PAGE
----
Most people associate weddings with love and commitment, and rightly so. After all, it’s a ceremony to unite two people together, building a life they will share. That’s the part they write songs about.
But a wedding also comes with another constant: questions.
So many questions.
Who to invite, for example. Who to hire to take photos, for another. Floral arrangements. Cake designs. Bridesmaid dresses. Donut wall or no donut wall?
It’s a virtual minefield of decision-making. And topping the list, towering high above all others, is the ultimate question: where to have the wedding?
In Philadelphia, choices abound. Country clubs and major hotels host weddings. So does the National Museum of American Jewish History, the Fairmount Park Horticulture Center and the Franklin Institute.
Local wedding planners can give you glamorous art deco weddings, country barn weddings or traditional weddings like your grandparents enjoyed.
But there’s another choice. It’s not for everyone. But for those who want a unique wedding outside of Philadelphia, it’s a really great option: the Central American country of Belize.
Some people might be aware Belize rates high as a stunningly beautiful wedding location. What they may not know is its other advantage, a woman named Lara Goldman.
The Philadelphia native lives in Belize and runs a company that specializes in coordinating destination weddings. She knows Philadelphia. She also knows everyone and everything about Belize. She’s the person to talk with if you want to, say, swim with sharks or zip line your way to a ceremony in a hut in the jungle.
Or, as Goldman puts it, “The answer is yes, what’s the question?”
Philly-Zean At Your Service
Before everyone starts Googling “Where is Belize?”: The country runs for about 200 miles along the eastern Central American coast. Belize sits east of Guatemala, north of Honduras and just south of Yucatan and Quintana Roo (which you likely did not know existed until you read this sentence).
Thrillist named Belize one of the best countries to visit where locals love Americans, calling it an “even chiller extension of southern California.” Travel and Leisure magazine readers ranked Belize as one of the best destinations for travelers.
Goldman, who grew up and lived in the Philadelphia area until 2006, runs a business — Romantic Travel Belize — through which she coordinates destination weddings for couples. That includes everything from finding a venue, arranging hotels for guests and the wedding party, setting up transportation, and hiring all the people needed to get things just right.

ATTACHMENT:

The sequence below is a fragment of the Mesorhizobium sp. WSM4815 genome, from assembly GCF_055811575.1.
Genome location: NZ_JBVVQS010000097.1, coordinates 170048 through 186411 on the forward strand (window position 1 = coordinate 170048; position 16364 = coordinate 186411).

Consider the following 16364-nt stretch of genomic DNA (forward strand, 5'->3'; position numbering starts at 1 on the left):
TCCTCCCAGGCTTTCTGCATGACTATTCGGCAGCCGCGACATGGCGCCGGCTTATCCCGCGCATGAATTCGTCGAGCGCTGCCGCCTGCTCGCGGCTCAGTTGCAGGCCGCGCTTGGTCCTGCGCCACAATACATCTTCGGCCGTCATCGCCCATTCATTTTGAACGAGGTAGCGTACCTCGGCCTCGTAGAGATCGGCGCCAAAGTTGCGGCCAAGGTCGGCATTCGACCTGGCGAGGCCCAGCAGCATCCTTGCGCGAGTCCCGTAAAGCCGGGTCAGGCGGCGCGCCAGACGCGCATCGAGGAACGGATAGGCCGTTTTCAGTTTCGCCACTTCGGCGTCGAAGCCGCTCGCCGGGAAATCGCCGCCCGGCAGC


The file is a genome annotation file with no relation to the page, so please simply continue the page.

“Planning a destination wedding is not the same as planning one locally, and it’s certainly not the same as planning a vacation,” said Goldman, who lives in Ambergris Caye, Belize. “There is a lot more to consider, especially when you have guests traveling all this way.”
Goldman handles all that. Articulate and blessed with a great sense of humor, Goldman summed up her job this way:
“I tell brides, ‘My job is to protect your wedding from everyone — including you.’”
Goldman said in her 11 years as a Belizean — or a “Philly-zean,” as she calls it — she has come to know everyone in the area that has anything to do with planning and producing a wedding. That includes musicians, photographers, tour companies, boat captains, hotel managers and caterers.
“I know everyone,” she said. She laughed, adding, “I know who gets drunk by 5 p.m. and doesn’t return phone calls.”
Goldman has planned more than 100 weddings. In December, she will coordinate a Jewish wedding for Danielle Rayzberg and Nathan Brandys. Goldman is bringing in a rabbi for the ceremony. The event will include a full chuppah and ketubah on the beach for 91 guests, who are coming from as far away as Sweden, Poland, Israel and Canada.
Goldman has some people coming in herself. The rabbi is from Mexico. The wedding photographer is well-known, respected Philadelphia photographer Rebecca Barger.
For Goldman, who once was a vice president at a Philadelphia company, there are similarities between her old job and new one.
“I still herd cats,” she said.
Starting a New Life
In just 46 years, Goldman has experienced a meteoric corporate career, small business success, personal tragedy and a new phase as an expatriate entrepreneur.
Goldman was born in Northeast Philadelphia in 1971. Her family moved to Bucks County in 1980 as part of what she calls the “great Jewish migration.” She graduated from Council Rock High School in 1989 and earned a bachelor’s degree from what is now Arcadia University in 1993. By 29, she had risen to the position of vice president of employee relations at large, public company.